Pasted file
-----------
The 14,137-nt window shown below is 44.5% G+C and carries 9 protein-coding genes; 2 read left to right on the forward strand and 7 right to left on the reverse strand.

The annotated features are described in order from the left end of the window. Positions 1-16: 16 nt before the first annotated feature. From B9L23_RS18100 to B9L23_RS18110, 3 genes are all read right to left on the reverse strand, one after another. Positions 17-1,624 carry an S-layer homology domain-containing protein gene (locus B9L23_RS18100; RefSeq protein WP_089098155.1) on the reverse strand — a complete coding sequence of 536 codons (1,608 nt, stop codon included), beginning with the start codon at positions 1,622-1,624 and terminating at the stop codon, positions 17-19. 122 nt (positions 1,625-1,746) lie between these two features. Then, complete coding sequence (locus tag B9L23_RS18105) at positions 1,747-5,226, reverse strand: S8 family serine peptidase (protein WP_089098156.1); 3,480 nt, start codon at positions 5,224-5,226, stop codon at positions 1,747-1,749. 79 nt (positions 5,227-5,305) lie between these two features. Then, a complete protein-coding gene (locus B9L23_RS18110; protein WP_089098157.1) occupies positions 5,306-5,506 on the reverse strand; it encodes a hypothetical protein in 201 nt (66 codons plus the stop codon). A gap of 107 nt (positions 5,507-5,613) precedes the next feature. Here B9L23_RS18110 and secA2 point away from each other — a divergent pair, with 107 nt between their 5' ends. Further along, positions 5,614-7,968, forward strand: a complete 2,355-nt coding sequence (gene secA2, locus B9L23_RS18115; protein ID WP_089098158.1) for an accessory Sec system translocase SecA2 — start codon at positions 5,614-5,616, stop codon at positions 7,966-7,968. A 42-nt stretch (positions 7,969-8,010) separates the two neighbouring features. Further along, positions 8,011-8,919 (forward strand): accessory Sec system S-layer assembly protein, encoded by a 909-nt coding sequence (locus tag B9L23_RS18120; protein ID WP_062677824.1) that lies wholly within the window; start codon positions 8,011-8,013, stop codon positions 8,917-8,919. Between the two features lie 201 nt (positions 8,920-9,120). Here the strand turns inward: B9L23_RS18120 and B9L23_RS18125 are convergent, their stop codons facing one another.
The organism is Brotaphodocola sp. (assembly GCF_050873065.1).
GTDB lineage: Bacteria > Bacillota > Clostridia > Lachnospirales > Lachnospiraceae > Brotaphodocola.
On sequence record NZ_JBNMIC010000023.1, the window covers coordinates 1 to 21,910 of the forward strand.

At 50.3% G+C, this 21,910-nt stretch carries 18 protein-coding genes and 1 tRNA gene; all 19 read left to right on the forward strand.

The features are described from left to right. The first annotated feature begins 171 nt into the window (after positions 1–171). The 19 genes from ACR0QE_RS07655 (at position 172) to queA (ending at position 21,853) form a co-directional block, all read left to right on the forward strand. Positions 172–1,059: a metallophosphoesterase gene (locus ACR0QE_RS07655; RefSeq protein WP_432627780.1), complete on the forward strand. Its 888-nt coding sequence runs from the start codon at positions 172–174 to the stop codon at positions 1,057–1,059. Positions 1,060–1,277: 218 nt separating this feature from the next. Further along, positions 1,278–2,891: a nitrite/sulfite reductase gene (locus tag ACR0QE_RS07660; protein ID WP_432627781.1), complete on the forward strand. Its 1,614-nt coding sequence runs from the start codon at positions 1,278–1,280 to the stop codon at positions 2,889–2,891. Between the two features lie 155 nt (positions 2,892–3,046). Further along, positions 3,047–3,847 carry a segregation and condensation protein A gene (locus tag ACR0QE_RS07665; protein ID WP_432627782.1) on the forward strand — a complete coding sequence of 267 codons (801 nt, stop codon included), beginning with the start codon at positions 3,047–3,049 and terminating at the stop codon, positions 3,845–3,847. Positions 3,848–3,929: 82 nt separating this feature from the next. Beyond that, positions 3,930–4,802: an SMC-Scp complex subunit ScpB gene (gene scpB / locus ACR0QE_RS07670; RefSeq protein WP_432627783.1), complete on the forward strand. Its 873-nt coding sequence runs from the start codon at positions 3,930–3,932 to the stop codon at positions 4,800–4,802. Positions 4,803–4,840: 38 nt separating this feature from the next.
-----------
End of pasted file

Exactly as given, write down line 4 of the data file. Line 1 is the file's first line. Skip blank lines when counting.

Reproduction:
GTDB lineage: Bacteria > Bacillota > Clostridia > Lachnospirales > Lachnospiraceae > Brotaphodocola.